So there’s also no distinction between Wesleying posters and “the rest of us.” This wasn’t the initiative of a Wesleying contributor.

    As far as having no buildup, intro or follow-through, maybe it should. The way I understand it is like – what do you say? What can you say? What is there to add in commentary when you’re giving the names of nineteen people killed in war?

    Marianna, I feel you. It makes me cry.

  3. Marianna

    I agree with 3:16, and participated in a discussion on the ACB about this that I HOPED would get some attention, since previous posts have been comment blocked. My brother is a Marine, and while he’s still stateside, I don’t want to think about it.

  4. Marianna

    I agree with 3:16, and participated in a discussion on the ACB about this that I HOPED would get some attention, since previous posts have been comment blocked. My brother is a Marine, and while he’s still stateside, I don’t want to think about it.

  5. Anonymous

    i’m all about supporting our veterans, but the way you’re doing it is wrong. it seems to be harnessing their violent deaths to make some kind of point, which, and this I feel vehemently about, you should not do. you can argue what you want about the war either way, but you shouldn’t dishonor the fallen by trying to take cheap political potshots at your fellow classmates or whomever. in fact there’s also an element of self-importance present in you putting this on Wesleying, as if you are somehow closer to the conflict than the wider Wesleyan community. you’re not. you’re a bunch of silly kids, just like the rest of us. i’m not trying to insult anyone and hope that i haven’t (don’t take offense – that’s not my intention), but I do want to register my dismay at this practice. if you want to post things like this, you should at least not bookend it with lighthearted satirical posts. it just comes off poorly.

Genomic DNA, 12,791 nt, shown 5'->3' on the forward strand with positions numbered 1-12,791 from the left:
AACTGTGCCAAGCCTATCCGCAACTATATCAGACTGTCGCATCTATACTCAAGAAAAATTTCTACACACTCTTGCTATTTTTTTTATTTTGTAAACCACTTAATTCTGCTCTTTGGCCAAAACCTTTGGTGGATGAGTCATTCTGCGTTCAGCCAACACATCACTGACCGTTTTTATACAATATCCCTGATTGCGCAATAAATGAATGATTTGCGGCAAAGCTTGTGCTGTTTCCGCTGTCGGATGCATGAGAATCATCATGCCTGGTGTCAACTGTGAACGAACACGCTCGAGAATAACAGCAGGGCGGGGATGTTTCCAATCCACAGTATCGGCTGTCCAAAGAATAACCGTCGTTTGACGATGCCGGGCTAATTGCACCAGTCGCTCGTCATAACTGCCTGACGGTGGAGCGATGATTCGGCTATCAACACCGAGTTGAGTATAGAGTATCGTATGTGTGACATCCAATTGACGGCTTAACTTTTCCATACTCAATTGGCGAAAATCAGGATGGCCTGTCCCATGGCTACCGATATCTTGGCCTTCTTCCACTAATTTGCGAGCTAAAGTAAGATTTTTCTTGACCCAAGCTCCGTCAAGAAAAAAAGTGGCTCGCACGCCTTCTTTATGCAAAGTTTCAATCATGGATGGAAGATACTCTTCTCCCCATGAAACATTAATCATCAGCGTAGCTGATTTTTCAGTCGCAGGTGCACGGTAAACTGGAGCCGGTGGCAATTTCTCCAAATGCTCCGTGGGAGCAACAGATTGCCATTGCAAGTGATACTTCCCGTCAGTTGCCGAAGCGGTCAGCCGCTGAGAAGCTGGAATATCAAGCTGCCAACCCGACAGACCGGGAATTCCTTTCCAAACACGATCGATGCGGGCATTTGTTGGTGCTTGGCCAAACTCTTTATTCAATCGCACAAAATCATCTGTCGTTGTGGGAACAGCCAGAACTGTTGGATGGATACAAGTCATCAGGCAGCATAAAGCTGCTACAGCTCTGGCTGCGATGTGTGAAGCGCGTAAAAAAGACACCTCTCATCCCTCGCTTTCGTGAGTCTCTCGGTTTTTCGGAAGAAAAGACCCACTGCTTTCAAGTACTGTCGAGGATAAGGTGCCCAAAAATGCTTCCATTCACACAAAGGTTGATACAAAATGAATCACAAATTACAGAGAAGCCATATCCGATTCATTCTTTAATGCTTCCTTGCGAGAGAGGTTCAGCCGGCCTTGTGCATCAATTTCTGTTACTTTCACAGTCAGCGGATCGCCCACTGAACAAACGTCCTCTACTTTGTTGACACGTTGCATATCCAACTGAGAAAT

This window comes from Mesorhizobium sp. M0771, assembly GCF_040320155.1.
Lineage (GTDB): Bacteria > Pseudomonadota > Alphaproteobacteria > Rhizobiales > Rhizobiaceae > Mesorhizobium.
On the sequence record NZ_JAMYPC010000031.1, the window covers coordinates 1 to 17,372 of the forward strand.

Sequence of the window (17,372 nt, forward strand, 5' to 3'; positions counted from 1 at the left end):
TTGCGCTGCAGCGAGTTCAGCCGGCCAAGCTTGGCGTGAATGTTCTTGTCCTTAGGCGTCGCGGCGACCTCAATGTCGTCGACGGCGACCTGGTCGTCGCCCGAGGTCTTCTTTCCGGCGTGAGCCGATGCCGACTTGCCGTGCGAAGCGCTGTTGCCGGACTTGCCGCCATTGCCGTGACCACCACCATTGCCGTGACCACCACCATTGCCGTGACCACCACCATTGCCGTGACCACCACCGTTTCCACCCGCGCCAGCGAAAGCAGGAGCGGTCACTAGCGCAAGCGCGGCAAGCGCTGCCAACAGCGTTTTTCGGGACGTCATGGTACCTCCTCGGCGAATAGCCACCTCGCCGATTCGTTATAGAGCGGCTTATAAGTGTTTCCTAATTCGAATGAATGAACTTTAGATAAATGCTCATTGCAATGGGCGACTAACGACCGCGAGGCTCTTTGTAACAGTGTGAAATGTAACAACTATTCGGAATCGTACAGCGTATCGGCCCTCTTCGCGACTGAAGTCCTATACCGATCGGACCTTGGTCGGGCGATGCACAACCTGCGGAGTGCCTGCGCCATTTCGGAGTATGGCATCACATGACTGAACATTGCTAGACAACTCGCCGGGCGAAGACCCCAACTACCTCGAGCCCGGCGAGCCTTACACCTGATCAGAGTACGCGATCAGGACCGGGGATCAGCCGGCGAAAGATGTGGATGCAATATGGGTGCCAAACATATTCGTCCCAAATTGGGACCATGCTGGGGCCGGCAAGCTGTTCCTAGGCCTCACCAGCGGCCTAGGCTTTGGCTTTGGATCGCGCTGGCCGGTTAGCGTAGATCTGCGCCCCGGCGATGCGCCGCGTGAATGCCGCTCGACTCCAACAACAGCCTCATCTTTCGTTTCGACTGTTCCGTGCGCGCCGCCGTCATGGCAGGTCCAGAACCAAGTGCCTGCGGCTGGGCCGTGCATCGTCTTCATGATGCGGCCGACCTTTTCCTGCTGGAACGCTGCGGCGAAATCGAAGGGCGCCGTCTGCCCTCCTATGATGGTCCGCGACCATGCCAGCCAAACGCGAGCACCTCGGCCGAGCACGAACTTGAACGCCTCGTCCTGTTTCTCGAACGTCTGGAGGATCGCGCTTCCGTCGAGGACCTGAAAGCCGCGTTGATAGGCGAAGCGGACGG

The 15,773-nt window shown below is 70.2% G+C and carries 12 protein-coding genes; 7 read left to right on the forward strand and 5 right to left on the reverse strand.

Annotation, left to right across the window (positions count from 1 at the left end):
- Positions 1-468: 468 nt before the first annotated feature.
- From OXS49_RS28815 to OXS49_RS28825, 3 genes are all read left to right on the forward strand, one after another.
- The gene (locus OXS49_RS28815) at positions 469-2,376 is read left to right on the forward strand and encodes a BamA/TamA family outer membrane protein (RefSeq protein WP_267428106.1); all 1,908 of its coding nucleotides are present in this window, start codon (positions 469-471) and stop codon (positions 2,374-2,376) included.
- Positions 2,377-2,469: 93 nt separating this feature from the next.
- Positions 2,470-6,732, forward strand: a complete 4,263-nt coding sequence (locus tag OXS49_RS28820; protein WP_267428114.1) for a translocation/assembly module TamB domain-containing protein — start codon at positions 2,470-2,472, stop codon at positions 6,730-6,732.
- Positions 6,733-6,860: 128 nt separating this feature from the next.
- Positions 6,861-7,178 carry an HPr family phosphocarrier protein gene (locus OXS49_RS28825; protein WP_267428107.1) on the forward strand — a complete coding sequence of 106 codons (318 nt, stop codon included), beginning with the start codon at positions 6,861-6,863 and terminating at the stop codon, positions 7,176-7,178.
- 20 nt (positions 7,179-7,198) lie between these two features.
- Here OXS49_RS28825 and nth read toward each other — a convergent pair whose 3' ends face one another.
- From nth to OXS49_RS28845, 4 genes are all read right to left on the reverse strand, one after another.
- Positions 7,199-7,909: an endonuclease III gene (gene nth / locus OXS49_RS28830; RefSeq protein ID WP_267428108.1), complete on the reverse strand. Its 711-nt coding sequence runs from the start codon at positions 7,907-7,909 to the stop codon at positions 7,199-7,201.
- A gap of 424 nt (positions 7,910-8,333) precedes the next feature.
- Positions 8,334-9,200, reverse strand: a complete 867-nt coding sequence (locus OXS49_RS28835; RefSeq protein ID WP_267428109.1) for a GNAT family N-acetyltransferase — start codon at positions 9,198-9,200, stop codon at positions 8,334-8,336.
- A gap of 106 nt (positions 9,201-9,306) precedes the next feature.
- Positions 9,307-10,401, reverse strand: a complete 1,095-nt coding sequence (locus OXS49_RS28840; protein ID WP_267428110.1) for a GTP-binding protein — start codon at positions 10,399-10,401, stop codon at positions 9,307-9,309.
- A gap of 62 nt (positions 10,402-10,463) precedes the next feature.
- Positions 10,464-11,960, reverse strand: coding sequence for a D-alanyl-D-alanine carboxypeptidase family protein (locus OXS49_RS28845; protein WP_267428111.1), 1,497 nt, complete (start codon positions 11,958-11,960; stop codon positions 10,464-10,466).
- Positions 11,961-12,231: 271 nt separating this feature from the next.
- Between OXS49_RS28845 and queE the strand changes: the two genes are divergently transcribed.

6. Anonymous

    i’m all about supporting our veterans, but the way you’re doing it is wrong. it seems to be harnessing their violent deaths to make some kind of point, which, and this I feel vehemently about, you should not do. you can argue what you want about the war either way, but you shouldn’t dishonor the fallen by trying to take cheap political potshots at your fellow classmates or whomever.

    in fact there’s also an element of self-importance present in you putting this on Wesleying, as if you are somehow closer to the conflict than the wider Wesleyan community. you’re not. you’re a bunch of silly kids, just like the rest of us.

    i’m not trying to insult anyone and hope that i haven’t (don’t take offense – that’s not my intention), but I do want to register my dismay at this practice.

    if you want to post things like this, you should at least not bookend it with lighthearted satirical posts. it just comes off poorly.

  7. Anonymous

    you shouldn’t post those names on here. the way you do it is insincere. it has no relevance, no buildup, no introduction or follow-through. you’re talking about people who’ve been killed, blown to little bits or shot through the brains, and you’re sandwiching it in between a stupid post about martians and a selection from the Onion. i support your motives (i think), that is, remembering the fallen, but Wesleying is not the right place for you to do that, at least not without changing the context in which you do so.

  8. Anonymous